The decision, already arbitrary, was made all the more laughable by the sad fact that not even a tenth of the mentalists who wandered the land had ever set foot inside Carenath. Thaliomancy, with its broad range of applications, required a radically different syllabus than the great academy offered with its enforced elemental specialization. The college of Duskinholm had been established a little less than a century ago, and was but a blip on the map of magical education, but it had become the center of mentalism within a few years of its founding. It is here we turn our sights next.

Friday, November 26, 2004

Chapter VII - The Order wants YOU!

Chapter VII
The Order Wants YOU

"… to obey the rulings of the archmagi, follow the decisions of the council of Elders without question…”
––The oath of the magi initiates at Carenath.

Iola was upset.

“You have decided what?” Damn it, I have been studying the healing arts for three years; my next Grand Examinations are in less than two months' time; I have been preparing for them for half a year or more! “Are you aware that my assessments are scheduled to the ides of Mossenur, my assigned Tract is due to be graded even earlier than that?” Magic apprentices wrote tracts, not thesis or treatises; these were the foundation concepts for what would later on become a tome on the Arcane Arts. That bridge she would have to cross far later, in six years’ time. For now, it was a Tract.
A Tract whose concern she had elected herself, an investigation of the similarity of the arcane structure of Magic Shields and that of certain elemental states of water (forcussing especially on salt solutions). She had nearly finished with it; all the experiments she had had to do (a lot, in spite of the largely theoretical nature of the topic), had been tremendously successful. Her theories had been almost fully supported by what she had found: Though he had had to correct her thesis regarding the angles of the most effective shield, which turned out to be shaped like Ice crystals rather than salt, a hexagonal, not a square structure; and the rates of energy exhaustion were somewhat significant if the shield was kept up under the pressure of magical attacks. Also, the effects of an added catalyst of gillyweed, proved to be far less strong than she had believed to be. But now that she actually sat down to write the reasoning, she found she still had to polish on a lot of it before she went on to formlate the conclusion, before the final concepts and principles, and the basis for the dense, informative composition of a magical tome could be laid down. She would need all the time she could spare during the next two weeks, all the time she did not spend on preparing for her examinations.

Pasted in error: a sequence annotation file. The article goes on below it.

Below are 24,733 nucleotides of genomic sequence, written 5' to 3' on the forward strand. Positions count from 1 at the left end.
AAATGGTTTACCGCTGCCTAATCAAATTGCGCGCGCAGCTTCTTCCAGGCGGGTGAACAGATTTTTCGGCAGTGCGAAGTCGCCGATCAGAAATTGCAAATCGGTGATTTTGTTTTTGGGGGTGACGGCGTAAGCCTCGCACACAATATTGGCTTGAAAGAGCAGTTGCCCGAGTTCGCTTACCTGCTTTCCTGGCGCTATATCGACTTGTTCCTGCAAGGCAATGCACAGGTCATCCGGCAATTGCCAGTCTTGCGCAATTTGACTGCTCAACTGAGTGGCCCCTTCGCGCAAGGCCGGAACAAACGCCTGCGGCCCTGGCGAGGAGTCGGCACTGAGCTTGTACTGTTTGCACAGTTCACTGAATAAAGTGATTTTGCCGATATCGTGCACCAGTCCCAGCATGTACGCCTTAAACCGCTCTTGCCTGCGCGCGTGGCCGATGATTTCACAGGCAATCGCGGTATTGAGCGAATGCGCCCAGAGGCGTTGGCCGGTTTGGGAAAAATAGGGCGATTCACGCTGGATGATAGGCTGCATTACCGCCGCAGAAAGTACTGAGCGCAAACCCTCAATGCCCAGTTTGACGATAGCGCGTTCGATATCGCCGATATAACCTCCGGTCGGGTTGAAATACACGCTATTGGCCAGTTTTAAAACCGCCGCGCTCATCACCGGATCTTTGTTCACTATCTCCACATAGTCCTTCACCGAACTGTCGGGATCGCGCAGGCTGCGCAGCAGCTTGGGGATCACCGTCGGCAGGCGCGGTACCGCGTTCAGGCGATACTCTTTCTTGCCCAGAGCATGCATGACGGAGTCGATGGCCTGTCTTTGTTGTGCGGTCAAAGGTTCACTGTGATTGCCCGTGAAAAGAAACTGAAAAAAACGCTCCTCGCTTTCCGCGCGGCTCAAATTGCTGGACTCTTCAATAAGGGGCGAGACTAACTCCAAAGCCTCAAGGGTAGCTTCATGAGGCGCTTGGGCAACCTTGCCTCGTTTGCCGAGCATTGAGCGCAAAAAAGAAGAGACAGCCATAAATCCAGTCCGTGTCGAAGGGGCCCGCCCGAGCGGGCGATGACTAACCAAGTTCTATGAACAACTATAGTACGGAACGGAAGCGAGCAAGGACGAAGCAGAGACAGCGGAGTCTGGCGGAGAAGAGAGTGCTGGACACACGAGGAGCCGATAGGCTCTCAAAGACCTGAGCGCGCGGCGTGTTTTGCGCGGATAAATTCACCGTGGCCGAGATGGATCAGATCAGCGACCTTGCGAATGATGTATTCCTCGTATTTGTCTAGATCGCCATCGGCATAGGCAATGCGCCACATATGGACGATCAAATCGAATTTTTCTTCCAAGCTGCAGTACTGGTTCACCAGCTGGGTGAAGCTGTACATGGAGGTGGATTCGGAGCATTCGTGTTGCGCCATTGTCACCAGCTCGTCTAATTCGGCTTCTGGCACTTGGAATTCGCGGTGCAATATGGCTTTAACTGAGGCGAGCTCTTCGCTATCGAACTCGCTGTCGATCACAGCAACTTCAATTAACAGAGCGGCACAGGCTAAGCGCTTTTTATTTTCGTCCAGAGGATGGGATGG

It was what some called the Hell month, among the apprentices of the Tower. There would hardly be another time as stressful for them until they reached the seventh circle, where they had to perform another demanding assessment.
She was in the midst of a breakthrough, she often found. If she were given more time for this investigation, she might be able to revolutionize the entire school of magic shielding with the Aquamantic concepts. She could even receive the honorary Order of the Fourth, for her great contributions to the magic of the waves.
And in the midst of all this, she was being called upon by the Elders? They had their mercenaries, their trained mages, and their Aventers, to take care aof the affairs of the Academy. They didn’t need to bother an apprentice, much less an apprentice about to sit in her examinations. What were they thinking of?
“You can’t be serious about this! If I cannot write the Tract to its conclusion now, my next chance will be in another year! Would you have me void and resign my chance at finishing the Third Level entirely for an entrire year, at least?”

“Iola Lyrian. If you do not help on this quest, the chances are that neither you, nor anyone else, will ever have the chance to write another Tract, or sit an examination, at this entire Academy. Or in the world.”

Ah yes, the world. It always seems to need us when we have least time to spare. Oh dear.

“So, Iola Lyrian, we have elected you to accompany the Aventer Morinan-Wo.”

And that put her to a full stop. She had been about to start arguing against the unfairness of this order, against the unfairness of choosing an apprentice so buried in work, who would be totally inept on a world-important wuest anyway, when she heard the name.


The Nightbird.